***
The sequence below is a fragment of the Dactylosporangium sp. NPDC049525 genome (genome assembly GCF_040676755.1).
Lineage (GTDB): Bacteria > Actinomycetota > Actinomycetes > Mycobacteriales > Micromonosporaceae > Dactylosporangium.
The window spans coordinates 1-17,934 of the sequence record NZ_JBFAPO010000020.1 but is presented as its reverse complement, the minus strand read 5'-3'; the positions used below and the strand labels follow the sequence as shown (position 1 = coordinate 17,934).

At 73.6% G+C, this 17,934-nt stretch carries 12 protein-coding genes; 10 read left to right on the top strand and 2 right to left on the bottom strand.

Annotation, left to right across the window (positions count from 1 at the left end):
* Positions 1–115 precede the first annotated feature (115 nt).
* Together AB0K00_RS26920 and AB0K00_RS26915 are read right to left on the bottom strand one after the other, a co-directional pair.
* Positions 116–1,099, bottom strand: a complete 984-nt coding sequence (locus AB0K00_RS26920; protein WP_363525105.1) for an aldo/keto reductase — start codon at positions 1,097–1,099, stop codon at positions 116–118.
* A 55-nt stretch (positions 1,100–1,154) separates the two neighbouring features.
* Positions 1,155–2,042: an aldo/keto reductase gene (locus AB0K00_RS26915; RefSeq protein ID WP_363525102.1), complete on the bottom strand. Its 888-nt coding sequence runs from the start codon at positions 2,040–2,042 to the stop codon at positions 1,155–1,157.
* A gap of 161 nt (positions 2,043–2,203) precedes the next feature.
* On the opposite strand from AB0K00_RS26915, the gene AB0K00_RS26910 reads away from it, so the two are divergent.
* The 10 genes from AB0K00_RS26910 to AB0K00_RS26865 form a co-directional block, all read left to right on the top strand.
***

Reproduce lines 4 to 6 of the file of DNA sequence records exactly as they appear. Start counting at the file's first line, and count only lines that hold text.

At 73.6% G+C, this 17,934-nt stretch carries 12 protein-coding genes; 10 read left to right on the top strand and 2 right to left on the bottom strand.

Annotation, left to right across the window (positions count from 1 at the left end):
* Positions 1–115 precede the first annotated feature (115 nt).